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Bacteriophage uptake by Eukaryotic cell layers represents a major sink for phages during therapy

By Marion C. Bichet, Wai Hoe Chin, William Richards, Yu-Wei Lin, Laura Avellaneda-Franco, Catherine A Hernandez, Arianna Oddo, Oleksandr Chernyavskiy, Volker Hilsenstein, Adrian Neild, Jian Li, Nicolas Hans Voelcker, Ruzeen Patwa, Jeremy Barr

Posted 08 Sep 2020
bioRxiv DOI: 10.1101/2020.09.07.286716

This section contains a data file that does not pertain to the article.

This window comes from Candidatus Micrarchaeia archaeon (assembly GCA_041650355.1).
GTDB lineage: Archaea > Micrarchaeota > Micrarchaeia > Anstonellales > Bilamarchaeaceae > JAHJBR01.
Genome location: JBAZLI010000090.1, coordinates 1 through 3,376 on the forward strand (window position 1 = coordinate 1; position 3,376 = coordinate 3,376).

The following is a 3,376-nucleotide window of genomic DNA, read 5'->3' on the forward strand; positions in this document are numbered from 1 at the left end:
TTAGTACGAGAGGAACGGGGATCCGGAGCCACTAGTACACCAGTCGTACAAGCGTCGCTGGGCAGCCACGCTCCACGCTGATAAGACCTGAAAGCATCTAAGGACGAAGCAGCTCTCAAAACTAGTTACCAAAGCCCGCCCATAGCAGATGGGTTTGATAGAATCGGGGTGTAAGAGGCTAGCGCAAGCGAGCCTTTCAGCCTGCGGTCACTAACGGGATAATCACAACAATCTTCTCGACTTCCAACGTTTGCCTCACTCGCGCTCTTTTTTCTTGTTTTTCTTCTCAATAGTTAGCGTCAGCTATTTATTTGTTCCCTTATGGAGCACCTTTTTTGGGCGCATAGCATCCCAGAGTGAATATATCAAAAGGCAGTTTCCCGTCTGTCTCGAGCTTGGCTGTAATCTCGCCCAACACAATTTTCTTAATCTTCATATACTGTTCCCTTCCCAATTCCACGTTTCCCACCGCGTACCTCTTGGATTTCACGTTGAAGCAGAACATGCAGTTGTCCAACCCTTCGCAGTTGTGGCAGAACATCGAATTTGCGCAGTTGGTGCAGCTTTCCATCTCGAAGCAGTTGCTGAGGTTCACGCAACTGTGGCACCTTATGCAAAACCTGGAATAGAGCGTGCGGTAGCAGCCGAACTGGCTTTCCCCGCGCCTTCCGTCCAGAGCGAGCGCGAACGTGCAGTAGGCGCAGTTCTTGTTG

For over 100 years, bacteriophages have been known as viruses that infect bacteria. Yet it is becoming increasingly apparent that bacteriophages, or phages for short, have tropisms outside their bacterial hosts. During phage therapy, high doses of phages are directly administered and disseminated throughout the body, facilitating broad interactions with eukaryotic cells. Using live cell imaging across a range of cell lines we demonstrate that cell type plays a major role in phage internalisation and that smaller phages (< 100 nm) are internalised at higher rates. Uptake rates were validated under physiological shear stress conditions using a microfluidic device that mimics the shear stress to which endothelial cells are exposed to in the human body. Phages were found to rapidly adhere to eukaryotic cell layers, with adherent phages being subsequently internalised by macropinocytosis and functional phages accumulating and stably persisting intracellularly. Finally, we incorporate these results into an established pharmacokinetic model demonstrating the potential impact of phage accumulation by these cell layers, which represents a major sink for circulating phages in the body. Understanding these interactions will have important implications on innate immune responses, phage pharmacokinetics, and the efficacy of phage therapy. ### Competing Interest Statement The authors have declared no competing interest.

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